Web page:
Hamegg ignored the response and continued with his explanation. "What you found, Astro," he began, as though he were telling an epic story, "is a genuine Nintendo Entertainment System. This baby had a great library of side-scrollers, shoot-'em-ups and platforming games. This is where a lot of the Nintendo legends began. The legend of Zelda, Mario, even little pinkie over there." The man gestured to the Kirby cartridge. "The last time I saw one was in an antique shop. It was mine and we had to sell it since funds were low. The games, too, but I kept the best for myself, just in case."

Astro picked up a cartridge and inspected it: Mega man. The blue suit was both ridiculous and amusing. "Sounds like you really like video games. When was the console made?"

"If memory serves me right, sometime in the 1980s-the beginning of the Nintendo era. It was an antique when even I was a kid. Brings back a lot of good memories for me."


"Well," Hamegg stood up, "Let's fire her up! If you found it in such good condition, then it has to work. I can't wait to show you misfits the beauties of the NES library."

Not much later, the NES machine was connected to one of the many televisions in the building and ready to be played. The games were organized in a drawer. If they could have, each cartridge would have been quaking with anticipation, impatient to be played again. The group, especially Hamegg, was excited to see the precedent of what was known as one of the greatest names in video game history. A cartridge titled "Rygar" was locked and loaded, ready for play. There was only one problem, though…

"Blasted thing doesn't want to work," grumbled Hamegg.

"But I thought you said it was in good condition," whined Widget.

"It is," replied the man. "But this thing's dead. Every time I try to start it up, a white screen comes up." He turned to Astro. "Hey Astro, you got Cora's phone to work, right?"


"Think you can juice this baby up?"

"I'm not using the blue core to fix an old game console. Besides, it's probably some glitch or whatever. Try a different game."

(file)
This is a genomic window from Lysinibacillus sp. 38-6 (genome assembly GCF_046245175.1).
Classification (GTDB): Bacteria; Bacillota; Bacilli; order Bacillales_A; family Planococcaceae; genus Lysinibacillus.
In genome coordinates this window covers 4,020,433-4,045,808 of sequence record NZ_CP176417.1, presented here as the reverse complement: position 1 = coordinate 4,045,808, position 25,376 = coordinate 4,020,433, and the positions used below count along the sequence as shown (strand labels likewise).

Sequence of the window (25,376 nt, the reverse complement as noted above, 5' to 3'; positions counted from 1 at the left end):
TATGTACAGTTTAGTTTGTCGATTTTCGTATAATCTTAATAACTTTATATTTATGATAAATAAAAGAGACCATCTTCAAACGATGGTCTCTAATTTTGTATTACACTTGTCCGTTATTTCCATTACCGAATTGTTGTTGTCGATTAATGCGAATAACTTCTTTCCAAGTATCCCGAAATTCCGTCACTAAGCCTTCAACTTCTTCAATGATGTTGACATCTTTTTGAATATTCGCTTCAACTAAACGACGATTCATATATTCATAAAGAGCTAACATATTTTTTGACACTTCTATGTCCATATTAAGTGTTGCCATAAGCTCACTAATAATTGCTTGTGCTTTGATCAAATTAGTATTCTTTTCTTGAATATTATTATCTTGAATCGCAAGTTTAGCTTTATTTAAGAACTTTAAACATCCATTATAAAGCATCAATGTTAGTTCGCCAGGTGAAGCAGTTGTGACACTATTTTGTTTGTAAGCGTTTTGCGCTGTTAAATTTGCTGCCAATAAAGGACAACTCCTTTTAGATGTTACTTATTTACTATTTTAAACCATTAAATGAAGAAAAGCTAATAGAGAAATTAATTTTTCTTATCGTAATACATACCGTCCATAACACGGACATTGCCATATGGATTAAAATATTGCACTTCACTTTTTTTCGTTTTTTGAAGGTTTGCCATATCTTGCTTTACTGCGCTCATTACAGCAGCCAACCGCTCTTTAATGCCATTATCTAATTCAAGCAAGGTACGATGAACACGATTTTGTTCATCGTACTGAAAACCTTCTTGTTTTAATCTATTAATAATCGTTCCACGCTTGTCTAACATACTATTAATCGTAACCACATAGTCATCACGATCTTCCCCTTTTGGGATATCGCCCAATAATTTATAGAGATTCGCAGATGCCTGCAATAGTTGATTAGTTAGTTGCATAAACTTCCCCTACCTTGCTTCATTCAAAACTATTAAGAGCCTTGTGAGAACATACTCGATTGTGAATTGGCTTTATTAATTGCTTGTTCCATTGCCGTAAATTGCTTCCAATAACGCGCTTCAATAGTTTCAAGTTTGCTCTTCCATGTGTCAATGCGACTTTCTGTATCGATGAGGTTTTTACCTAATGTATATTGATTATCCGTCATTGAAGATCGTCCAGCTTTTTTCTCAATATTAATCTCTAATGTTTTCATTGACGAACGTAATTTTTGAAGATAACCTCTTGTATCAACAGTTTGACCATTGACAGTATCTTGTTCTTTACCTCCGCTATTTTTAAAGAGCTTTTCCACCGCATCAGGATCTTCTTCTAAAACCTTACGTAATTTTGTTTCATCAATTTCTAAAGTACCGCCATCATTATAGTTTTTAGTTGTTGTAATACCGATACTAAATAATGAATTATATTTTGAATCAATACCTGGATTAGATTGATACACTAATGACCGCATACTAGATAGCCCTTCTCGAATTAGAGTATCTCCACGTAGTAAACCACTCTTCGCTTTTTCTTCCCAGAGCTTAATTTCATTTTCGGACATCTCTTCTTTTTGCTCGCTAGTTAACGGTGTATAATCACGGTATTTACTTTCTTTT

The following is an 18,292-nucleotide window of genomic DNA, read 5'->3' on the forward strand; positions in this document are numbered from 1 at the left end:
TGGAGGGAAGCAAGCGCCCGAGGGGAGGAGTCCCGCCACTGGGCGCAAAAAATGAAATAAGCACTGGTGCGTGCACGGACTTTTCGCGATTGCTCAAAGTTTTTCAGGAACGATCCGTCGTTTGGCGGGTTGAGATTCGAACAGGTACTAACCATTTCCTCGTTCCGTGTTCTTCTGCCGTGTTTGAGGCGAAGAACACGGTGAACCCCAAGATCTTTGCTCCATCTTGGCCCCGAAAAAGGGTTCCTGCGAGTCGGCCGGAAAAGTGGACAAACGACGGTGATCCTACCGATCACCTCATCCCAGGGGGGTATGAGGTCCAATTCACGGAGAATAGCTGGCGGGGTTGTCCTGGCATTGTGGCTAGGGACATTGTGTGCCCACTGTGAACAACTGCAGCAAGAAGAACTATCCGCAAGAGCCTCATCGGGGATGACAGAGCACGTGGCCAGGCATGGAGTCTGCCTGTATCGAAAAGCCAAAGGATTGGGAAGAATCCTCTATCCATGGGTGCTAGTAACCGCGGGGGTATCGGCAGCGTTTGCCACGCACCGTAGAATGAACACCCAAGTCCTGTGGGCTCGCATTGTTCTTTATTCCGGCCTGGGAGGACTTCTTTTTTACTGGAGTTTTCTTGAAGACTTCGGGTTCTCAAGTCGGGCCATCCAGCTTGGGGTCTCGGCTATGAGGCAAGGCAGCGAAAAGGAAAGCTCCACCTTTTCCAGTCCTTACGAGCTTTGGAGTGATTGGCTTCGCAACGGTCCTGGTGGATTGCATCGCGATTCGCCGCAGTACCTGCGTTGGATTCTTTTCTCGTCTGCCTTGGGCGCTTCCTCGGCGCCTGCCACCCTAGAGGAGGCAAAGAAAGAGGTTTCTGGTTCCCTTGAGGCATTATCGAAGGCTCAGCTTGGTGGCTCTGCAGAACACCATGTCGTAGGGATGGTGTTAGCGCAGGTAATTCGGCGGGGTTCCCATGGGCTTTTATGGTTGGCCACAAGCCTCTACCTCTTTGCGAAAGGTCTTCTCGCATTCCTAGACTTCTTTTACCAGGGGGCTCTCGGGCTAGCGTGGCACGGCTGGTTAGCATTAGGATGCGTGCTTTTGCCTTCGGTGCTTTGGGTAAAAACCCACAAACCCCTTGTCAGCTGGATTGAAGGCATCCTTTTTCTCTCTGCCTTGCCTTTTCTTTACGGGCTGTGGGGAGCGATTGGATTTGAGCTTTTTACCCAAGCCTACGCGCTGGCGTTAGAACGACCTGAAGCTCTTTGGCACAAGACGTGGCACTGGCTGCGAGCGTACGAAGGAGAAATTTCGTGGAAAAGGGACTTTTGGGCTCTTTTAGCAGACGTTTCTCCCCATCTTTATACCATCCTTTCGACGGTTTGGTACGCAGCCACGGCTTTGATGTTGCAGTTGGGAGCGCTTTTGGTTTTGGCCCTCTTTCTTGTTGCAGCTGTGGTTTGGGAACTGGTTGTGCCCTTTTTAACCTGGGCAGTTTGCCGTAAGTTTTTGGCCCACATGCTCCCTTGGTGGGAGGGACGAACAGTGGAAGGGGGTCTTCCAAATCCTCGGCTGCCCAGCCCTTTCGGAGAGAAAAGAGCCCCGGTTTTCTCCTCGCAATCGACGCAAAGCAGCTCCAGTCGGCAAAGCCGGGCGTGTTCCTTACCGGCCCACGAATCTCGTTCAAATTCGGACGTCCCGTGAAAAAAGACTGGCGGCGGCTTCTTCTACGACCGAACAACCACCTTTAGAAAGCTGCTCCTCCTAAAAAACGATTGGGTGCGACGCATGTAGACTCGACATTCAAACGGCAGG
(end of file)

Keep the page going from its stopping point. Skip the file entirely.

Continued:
"Well, you're helpful." Hamegg dug into the box and pulled out a random game. He blew in the slot and replaced Rygar. The white screen returned. The man tried another game, but got a green screen this time. Hamegg sighed. "It's not working."

"Still not using the core."

"Astro, quit being a sour-puss," Cora crawled over to the robot and threw an arm around his shoulder. "I bet you're afraid to lose. There are multiplayer games in there, right."

"I got a couple," replied Hamegg.

"I'm not afraid to lose," shot the robot.

Cora giggled. "Not to a giant robot or alien. But it's just a game. I don't see why you gotta get upset over it."

"I'm not scared to lose a video game."

"Are too."

"Am not."

"Are too."

"Am not!"

"Then fix the Nintendo."

"Fine." Astro walked to the console, sat down, and pointed his finger at it. A second later, a vein-like trail of blue core energy traveled from his chest, down his arm, and out the finger to the machine. It was a little bigger than a cellphone, so it took a little more juice. As the machine got its fill, Astro broke the synapse before it could recoil and zap him back. "There. Happy?"

"I promise I'll let you win," Cora flirted.

"Shut up."

"Don't be so cranky, buddy," cheered Hamegg. "You got it working again!"

An opening screen flashed on the TV. Pixelated music chimed. Astro's pride-hurt mood faded at the sight of how happy everyone was that the console. With that, the group dove head-first into the world of 8-bit, square-structured, side-scrolling action and adventure.

Zane took the first round. He pressed the start button.